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What Is Wrong With Christmas Customs?

 
 
Reply Sat 19 Dec, 2015 08:24 am
Christmas has long been described as a traditional Christian festival to celebrate the birth of Jesus. Many of the customs used in this celebration, however, make us wonder how they came to be associated with Jesus' birth in the first place. Why is that?
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Type: Discussion • Score: 18 • Views: 10,084 • Replies: 169

 
Miller
 
  1  
Reply Sat 19 Dec, 2015 09:08 am
@anthony1312002,
Which customs are you talking about?
Miller
 
  1  
Reply Sat 19 Dec, 2015 09:08 am
@anthony1312002,
Which customs are you talking about?
0 Replies
 
saab
 
  1  
Reply Sat 19 Dec, 2015 09:16 am
@anthony1312002,
Edited
anthony1312002
 
  2  
Reply Sat 19 Dec, 2015 09:19 am
@Miller,
Well, for one thing, during the first two centuries of Christianity there was strong opposition to recognizing birthdays of martyrs or, for that matter, of Jesus,” states the Encyclopedia Britannica. Why? Christians viewed birthday celebrations as a pagan custom, something to be avoided altogether. In fact, no mention of the date of Jesus’ birth can be found in the Bible.

Further, in the fourth century C.E., despite the stand taken by the early Christians against the custom of celebrating birthdays, the Catholic Church instituted Christmas. The church wanted to strengthen its position by removing one of the main obstacles in its way—the popularity of the pagan Roman religions and their winter solstice festivals. Each year, from December 17 through January 1, “most Romans feasted, gamed, reveled, paraded, and joined in other festivities as they paid homage to their deities,” says Christmas in America, by Penne L. Restad. And on December 25, the Romans celebrated the birth of the Invincible Sun. Instituting Christmas on that day, the church cajoled many Romans into celebrating the birth of Jesus instead of the birth of the sun. Romans “were still able to enjoy the trappings of these midwinter festivals,” says Santa Claus, a Biography, by Gerry Bowler. In reality, they “continued to mark the new days with old ways.”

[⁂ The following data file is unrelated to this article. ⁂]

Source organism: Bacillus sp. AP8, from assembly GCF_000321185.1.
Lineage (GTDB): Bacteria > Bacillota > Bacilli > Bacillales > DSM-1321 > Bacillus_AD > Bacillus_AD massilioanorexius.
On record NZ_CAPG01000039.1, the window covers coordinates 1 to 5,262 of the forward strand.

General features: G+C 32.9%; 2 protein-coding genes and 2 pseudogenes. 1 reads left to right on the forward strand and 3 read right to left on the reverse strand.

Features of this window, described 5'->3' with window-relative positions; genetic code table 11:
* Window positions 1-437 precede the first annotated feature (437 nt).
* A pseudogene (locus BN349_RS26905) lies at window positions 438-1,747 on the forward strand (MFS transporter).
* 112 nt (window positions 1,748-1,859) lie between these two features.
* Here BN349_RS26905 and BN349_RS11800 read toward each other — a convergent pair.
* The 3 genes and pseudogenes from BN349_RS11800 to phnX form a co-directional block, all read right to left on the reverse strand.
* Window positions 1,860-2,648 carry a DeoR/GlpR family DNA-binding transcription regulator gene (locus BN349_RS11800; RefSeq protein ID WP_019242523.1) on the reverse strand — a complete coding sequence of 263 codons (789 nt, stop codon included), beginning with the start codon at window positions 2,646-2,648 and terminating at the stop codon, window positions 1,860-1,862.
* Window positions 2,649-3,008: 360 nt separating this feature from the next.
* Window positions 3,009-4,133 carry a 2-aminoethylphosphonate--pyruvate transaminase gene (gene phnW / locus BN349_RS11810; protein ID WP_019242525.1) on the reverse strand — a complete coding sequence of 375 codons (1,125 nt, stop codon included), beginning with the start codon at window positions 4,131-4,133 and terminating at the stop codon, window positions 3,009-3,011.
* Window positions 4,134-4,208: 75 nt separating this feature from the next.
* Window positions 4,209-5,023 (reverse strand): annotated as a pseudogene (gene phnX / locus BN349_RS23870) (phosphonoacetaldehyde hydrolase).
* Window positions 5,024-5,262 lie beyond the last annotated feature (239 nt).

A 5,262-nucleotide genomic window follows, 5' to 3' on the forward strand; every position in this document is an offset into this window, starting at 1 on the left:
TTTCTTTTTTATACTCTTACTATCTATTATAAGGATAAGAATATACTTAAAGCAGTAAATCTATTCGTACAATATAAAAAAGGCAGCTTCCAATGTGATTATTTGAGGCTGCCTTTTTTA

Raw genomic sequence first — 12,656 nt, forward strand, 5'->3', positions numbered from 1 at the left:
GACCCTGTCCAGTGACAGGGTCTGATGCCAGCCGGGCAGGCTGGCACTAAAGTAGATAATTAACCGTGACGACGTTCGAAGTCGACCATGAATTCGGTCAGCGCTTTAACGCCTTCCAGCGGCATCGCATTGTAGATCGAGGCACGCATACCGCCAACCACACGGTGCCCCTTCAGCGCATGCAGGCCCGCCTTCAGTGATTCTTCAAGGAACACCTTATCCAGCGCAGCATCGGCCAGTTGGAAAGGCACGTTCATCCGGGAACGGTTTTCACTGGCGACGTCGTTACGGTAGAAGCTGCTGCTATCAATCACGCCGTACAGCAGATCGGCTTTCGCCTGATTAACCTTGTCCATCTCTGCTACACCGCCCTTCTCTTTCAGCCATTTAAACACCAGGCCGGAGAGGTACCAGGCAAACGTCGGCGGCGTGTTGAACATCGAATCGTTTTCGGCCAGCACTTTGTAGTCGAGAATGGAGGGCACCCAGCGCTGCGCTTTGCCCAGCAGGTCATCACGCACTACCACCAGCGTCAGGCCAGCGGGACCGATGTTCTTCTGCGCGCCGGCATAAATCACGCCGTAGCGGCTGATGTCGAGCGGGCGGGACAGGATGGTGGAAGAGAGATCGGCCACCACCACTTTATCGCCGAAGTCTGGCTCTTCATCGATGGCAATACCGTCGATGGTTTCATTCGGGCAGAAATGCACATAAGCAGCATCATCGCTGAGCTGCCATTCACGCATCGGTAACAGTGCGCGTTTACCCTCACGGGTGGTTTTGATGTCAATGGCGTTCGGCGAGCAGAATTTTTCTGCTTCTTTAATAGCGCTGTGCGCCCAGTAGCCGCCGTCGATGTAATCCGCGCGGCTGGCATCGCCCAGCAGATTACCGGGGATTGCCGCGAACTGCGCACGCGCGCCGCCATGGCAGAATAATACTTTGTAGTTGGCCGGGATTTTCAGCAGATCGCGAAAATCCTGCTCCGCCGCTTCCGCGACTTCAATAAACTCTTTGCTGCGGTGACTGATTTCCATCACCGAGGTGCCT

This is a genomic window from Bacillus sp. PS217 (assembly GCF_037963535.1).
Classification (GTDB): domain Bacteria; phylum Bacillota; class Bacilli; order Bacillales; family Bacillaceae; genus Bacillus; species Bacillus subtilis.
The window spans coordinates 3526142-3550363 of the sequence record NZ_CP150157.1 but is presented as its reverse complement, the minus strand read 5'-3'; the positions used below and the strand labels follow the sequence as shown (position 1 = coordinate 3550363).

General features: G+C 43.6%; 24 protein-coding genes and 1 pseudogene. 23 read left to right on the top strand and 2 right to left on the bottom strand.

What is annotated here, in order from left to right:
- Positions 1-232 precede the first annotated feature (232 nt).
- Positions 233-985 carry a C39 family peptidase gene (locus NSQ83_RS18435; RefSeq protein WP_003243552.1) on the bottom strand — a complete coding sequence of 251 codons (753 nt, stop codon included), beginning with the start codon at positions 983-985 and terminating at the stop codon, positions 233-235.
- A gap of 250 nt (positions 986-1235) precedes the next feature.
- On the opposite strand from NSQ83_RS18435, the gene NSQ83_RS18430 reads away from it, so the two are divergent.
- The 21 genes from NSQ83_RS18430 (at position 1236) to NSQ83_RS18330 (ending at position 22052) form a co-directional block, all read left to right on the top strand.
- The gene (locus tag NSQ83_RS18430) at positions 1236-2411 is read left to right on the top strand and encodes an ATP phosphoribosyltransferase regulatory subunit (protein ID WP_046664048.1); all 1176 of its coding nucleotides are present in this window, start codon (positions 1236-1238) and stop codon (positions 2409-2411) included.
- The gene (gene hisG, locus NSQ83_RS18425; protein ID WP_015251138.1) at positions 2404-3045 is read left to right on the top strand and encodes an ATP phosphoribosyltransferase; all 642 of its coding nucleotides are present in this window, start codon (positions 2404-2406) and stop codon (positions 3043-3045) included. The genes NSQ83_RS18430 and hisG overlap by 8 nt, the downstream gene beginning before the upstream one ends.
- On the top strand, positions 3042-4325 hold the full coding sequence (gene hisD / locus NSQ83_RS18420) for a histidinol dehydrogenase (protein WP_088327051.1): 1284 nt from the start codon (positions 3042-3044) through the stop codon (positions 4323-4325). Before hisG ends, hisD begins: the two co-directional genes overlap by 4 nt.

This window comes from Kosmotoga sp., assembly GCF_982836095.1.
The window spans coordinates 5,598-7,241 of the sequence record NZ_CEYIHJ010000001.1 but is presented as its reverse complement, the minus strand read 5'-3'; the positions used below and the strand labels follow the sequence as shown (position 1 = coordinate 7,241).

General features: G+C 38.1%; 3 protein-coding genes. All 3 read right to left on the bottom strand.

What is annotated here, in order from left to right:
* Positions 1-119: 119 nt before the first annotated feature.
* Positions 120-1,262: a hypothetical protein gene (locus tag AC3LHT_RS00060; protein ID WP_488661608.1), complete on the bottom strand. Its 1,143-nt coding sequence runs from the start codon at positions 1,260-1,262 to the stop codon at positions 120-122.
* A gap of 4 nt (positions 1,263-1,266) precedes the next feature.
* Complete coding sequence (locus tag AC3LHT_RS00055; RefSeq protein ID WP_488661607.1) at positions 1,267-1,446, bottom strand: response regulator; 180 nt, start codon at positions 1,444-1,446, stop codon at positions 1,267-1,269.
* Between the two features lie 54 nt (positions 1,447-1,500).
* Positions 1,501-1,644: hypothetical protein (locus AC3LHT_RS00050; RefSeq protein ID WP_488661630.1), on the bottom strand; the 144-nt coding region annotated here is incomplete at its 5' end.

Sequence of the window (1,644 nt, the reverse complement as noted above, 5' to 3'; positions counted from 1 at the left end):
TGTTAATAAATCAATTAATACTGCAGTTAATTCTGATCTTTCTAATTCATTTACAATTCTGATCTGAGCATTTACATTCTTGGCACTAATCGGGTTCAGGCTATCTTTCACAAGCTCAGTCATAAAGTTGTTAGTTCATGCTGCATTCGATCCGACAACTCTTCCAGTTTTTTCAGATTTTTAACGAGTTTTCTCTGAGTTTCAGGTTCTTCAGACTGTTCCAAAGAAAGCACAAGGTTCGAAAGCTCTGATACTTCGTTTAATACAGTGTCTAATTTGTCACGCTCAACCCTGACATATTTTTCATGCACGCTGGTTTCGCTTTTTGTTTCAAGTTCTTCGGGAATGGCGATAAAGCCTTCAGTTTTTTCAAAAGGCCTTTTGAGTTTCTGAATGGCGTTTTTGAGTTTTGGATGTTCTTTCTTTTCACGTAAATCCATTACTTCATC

Don't we see a problem here?
Miller
 
  1  
Reply Sat 19 Dec, 2015 09:30 am
@anthony1312002,
I'm not Christian, so I was thinking about the Christmas celebrations held in the US. I like the the lights, trees and the music. I also like the fact, that on one day of the year ( at least) many Americans are happy to be with their families and in their homes having a nice meal and friendly chats.

Guess, I'm just old -fashioned.
0 Replies
 
saab
 
  1  
Reply Sat 19 Dec, 2015 09:30 am
We have celebrated Christmss as a Christian tradition and where customs are different in different areas of the world and the traditions have changed over centeuries and this over about 2000 years -leave at that.
You just sound like a jehovas Witness being against birthdays.
Miller
 
  0  
Reply Sat 19 Dec, 2015 09:32 am
@saab,
saab wrote:

Edited


Where is the edited edition?
saab
 
  1  
Reply Sat 19 Dec, 2015 09:34 am
@Miller,
There is no edited edition - it is all gone.
0 Replies
 
anthony1312002
 
  1  
Reply Sat 19 Dec, 2015 09:41 am
@saab,
@Saab,

what we're discussing is what many scholars and respected authors have researched and reported. None of which are Jehovah's Witnesses. The approach they have taken involves letting people have access to information that is not readily known. None of which is speculative.

So please don't take this as an attack but as only a discussion of known and established fact about the customes involved and their origins. As always it is up to each individual to either accept or reject the evidence.
0 Replies
 
engineer
 
  2  
Reply Sat 19 Dec, 2015 09:41 am
@anthony1312002,
No, no problem. Yes, the early Christian church took up a lot of local customs to make the religion more popular, but that was centuries ago. There is no problem with having a religious Christmas and a secular Christmas at the same time. Heck, if you are a religious purist, the celebration doesn't even begin until Christmas day. All this revelry before December 25 is just Advent, but outside of church services, you don't see anyone celebrating the second day of Christmas on December 26th.